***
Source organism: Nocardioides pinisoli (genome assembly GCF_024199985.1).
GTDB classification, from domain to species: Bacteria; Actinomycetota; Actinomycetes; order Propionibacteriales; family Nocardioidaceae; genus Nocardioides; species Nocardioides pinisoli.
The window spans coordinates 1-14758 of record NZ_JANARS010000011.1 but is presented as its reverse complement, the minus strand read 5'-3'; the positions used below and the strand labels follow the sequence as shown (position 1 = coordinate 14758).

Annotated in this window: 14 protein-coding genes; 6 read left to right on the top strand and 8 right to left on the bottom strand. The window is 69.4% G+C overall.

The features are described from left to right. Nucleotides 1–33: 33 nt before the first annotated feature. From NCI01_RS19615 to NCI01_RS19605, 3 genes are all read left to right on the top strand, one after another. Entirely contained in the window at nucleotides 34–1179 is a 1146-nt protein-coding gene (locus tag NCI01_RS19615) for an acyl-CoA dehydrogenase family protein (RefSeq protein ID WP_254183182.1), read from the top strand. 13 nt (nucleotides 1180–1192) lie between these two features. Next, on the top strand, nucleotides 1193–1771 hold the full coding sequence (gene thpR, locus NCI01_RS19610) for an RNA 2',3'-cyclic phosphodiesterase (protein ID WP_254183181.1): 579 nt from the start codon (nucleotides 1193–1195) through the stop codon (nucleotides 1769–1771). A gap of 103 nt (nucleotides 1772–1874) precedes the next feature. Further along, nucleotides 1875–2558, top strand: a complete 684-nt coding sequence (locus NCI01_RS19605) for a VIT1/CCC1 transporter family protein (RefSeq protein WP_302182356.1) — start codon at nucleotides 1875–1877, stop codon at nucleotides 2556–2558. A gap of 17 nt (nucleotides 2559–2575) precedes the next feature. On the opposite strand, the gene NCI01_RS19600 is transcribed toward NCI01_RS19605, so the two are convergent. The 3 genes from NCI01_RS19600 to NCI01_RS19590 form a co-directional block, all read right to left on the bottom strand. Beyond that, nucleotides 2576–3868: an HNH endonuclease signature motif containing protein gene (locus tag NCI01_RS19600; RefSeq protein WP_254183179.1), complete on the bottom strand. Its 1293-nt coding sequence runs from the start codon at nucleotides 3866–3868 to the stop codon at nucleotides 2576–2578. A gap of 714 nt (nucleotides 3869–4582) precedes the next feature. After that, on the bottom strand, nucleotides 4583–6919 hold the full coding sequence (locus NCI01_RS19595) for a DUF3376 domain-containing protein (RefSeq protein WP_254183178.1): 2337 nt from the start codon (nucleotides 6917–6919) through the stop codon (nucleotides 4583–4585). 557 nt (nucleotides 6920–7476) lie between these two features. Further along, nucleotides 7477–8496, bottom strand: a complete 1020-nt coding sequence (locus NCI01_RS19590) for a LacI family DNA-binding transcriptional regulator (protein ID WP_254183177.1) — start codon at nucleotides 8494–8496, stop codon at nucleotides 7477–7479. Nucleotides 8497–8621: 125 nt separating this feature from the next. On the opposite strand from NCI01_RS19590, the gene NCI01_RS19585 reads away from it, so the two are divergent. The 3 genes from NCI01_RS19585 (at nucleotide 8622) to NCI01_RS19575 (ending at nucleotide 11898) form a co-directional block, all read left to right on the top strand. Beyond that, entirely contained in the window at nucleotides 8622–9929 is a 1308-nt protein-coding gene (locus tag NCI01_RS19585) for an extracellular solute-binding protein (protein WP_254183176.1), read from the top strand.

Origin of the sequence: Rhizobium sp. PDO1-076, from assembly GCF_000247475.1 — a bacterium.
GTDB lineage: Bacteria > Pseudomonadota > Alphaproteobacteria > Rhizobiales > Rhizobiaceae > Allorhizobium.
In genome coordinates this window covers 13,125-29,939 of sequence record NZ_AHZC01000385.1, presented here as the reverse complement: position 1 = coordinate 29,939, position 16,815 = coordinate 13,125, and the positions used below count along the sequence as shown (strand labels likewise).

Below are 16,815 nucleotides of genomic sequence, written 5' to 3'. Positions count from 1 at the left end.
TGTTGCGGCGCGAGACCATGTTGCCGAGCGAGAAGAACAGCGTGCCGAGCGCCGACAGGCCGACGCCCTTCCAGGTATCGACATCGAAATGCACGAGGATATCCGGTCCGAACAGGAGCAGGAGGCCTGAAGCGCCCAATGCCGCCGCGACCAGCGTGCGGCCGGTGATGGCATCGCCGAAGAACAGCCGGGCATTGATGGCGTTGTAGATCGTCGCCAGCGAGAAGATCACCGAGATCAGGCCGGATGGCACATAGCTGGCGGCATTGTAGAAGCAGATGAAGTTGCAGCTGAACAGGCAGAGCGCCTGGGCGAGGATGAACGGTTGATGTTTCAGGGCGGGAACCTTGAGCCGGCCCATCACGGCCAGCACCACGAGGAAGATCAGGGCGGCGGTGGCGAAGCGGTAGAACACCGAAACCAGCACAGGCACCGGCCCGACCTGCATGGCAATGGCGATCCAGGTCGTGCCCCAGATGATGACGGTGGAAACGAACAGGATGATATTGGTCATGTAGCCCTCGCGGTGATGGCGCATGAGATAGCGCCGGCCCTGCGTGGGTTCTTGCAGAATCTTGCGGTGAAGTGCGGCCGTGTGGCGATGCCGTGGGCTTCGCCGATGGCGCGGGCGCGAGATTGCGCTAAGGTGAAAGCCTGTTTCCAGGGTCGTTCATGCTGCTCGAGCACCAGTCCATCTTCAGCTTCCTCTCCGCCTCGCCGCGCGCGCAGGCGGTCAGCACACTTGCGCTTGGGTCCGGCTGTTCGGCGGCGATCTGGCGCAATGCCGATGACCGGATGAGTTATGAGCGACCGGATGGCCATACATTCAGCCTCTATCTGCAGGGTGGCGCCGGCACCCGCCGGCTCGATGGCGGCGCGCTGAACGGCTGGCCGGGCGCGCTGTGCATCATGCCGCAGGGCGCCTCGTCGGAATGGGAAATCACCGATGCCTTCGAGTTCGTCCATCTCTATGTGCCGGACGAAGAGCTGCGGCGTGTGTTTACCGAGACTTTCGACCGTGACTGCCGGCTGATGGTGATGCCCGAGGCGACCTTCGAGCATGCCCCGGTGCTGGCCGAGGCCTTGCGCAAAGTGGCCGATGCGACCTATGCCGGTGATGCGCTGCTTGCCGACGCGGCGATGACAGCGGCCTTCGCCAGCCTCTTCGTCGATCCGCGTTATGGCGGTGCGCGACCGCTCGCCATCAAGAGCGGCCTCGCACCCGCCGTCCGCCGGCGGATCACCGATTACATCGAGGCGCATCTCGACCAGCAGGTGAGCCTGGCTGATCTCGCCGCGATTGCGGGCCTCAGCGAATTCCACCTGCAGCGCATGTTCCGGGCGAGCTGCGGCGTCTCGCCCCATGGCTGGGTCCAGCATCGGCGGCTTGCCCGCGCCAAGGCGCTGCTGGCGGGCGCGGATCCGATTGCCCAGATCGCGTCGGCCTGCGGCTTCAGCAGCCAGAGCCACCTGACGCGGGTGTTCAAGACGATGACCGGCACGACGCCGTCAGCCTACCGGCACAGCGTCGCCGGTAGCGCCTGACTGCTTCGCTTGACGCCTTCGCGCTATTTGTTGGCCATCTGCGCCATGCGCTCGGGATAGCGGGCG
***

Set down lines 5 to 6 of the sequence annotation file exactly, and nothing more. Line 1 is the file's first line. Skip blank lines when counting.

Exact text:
The features are described from left to right. Nucleotides 1–33: 33 nt before the first annotated feature. From NCI01_RS19615 to NCI01_RS19605, 3 genes are all read left to right on the top strand, one after another. Entirely contained in the window at nucleotides 34–1179 is a 1146-nt protein-coding gene (locus tag NCI01_RS19615) for an acyl-CoA dehydrogenase family protein (RefSeq protein ID WP_254183182.1), read from the top strand. 13 nt (nucleotides 1180–1192) lie between these two features. Next, on the top strand, nucleotides 1193–1771 hold the full coding sequence (gene thpR, locus NCI01_RS19610) for an RNA 2',3'-cyclic phosphodiesterase (protein ID WP_254183181.1): 579 nt from the start codon (nucleotides 1193–1195) through the stop codon (nucleotides 1769–1771). A gap of 103 nt (nucleotides 1772–1874) precedes the next feature. Further along, nucleotides 1875–2558, top strand: a complete 684-nt coding sequence (locus NCI01_RS19605) for a VIT1/CCC1 transporter family protein (RefSeq protein WP_302182356.1) — start codon at nucleotides 1875–1877, stop codon at nucleotides 2556–2558. A gap of 17 nt (nucleotides 2559–2575) precedes the next feature. On the opposite strand, the gene NCI01_RS19600 is transcribed toward NCI01_RS19605, so the two are convergent. The 3 genes from NCI01_RS19600 to NCI01_RS19590 form a co-directional block, all read right to left on the bottom strand. Beyond that, nucleotides 2576–3868: an HNH endonuclease signature motif containing protein gene (locus tag NCI01_RS19600; RefSeq protein WP_254183179.1), complete on the bottom strand. Its 1293-nt coding sequence runs from the start codon at nucleotides 3866–3868 to the stop codon at nucleotides 2576–2578. A gap of 714 nt (nucleotides 3869–4582) precedes the next feature. After that, on the bottom strand, nucleotides 4583–6919 hold the full coding sequence (locus NCI01_RS19595) for a DUF3376 domain-containing protein (RefSeq protein WP_254183178.1): 2337 nt from the start codon (nucleotides 6917–6919) through the stop codon (nucleotides 4583–4585). 557 nt (nucleotides 6920–7476) lie between these two features. Further along, nucleotides 7477–8496, bottom strand: a complete 1020-nt coding sequence (locus NCI01_RS19590) for a LacI family DNA-binding transcriptional regulator (protein ID WP_254183177.1) — start codon at nucleotides 8494–8496, stop codon at nucleotides 7477–7479. Nucleotides 8497–8621: 125 nt separating this feature from the next. On the opposite strand from NCI01_RS19590, the gene NCI01_RS19585 reads away from it, so the two are divergent. The 3 genes from NCI01_RS19585 (at nucleotide 8622) to NCI01_RS19575 (ending at nucleotide 11898) form a co-directional block, all read left to right on the top strand. Beyond that, entirely contained in the window at nucleotides 8622–9929 is a 1308-nt protein-coding gene (locus tag NCI01_RS19585) for an extracellular solute-binding protein (protein WP_254183176.1), read from the top strand.

Origin of the sequence: Rhizobium sp. PDO1-076, from assembly GCF_000247475.1 — a bacterium.